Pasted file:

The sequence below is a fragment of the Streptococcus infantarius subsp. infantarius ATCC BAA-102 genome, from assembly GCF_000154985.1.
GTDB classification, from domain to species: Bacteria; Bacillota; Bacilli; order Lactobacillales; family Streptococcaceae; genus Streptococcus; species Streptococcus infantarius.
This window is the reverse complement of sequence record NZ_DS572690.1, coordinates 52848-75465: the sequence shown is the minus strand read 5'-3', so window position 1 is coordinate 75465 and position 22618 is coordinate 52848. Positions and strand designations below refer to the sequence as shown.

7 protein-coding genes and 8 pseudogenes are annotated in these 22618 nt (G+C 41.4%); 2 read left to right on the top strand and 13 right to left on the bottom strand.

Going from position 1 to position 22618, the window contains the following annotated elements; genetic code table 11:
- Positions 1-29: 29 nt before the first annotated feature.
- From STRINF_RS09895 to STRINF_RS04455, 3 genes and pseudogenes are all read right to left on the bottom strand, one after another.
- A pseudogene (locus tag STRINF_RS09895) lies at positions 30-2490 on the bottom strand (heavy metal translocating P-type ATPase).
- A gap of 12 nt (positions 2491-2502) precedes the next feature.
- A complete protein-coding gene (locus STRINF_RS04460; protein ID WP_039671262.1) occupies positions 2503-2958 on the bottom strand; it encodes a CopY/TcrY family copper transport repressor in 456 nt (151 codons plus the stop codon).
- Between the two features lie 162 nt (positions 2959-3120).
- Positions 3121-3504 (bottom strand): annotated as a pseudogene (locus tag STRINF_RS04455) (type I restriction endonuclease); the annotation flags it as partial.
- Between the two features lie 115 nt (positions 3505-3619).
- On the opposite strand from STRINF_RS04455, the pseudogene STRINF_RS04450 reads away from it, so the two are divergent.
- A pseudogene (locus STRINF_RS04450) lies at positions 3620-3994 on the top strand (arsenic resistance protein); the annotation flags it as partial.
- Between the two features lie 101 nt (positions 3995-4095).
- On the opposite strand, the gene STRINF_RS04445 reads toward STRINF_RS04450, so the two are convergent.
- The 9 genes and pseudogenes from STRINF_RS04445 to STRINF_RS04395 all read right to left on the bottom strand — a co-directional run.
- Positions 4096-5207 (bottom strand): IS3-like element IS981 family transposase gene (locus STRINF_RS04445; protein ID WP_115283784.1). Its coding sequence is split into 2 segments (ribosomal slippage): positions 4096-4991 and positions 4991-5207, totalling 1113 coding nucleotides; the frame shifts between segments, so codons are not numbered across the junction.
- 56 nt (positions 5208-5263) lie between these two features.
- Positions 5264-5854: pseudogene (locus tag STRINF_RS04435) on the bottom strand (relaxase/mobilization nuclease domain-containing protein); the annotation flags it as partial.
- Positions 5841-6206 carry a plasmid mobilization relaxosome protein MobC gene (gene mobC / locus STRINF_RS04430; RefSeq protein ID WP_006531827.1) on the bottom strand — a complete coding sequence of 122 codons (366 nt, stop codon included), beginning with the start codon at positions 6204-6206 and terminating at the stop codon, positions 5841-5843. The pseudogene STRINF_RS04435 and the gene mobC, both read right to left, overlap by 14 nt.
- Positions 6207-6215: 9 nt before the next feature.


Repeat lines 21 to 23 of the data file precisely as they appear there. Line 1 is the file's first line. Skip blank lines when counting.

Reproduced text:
- Positions 5264-5854: pseudogene (locus tag STRINF_RS04435) on the bottom strand (relaxase/mobilization nuclease domain-containing protein); the annotation flags it as partial.
- Positions 5841-6206 carry a plasmid mobilization relaxosome protein MobC gene (gene mobC / locus STRINF_RS04430; RefSeq protein ID WP_006531827.1) on the bottom strand — a complete coding sequence of 122 codons (366 nt, stop codon included), beginning with the start codon at positions 6204-6206 and terminating at the stop codon, positions 5841-5843. The pseudogene STRINF_RS04435 and the gene mobC, both read right to left, overlap by 14 nt.
- Positions 6207-6215: 9 nt before the next feature.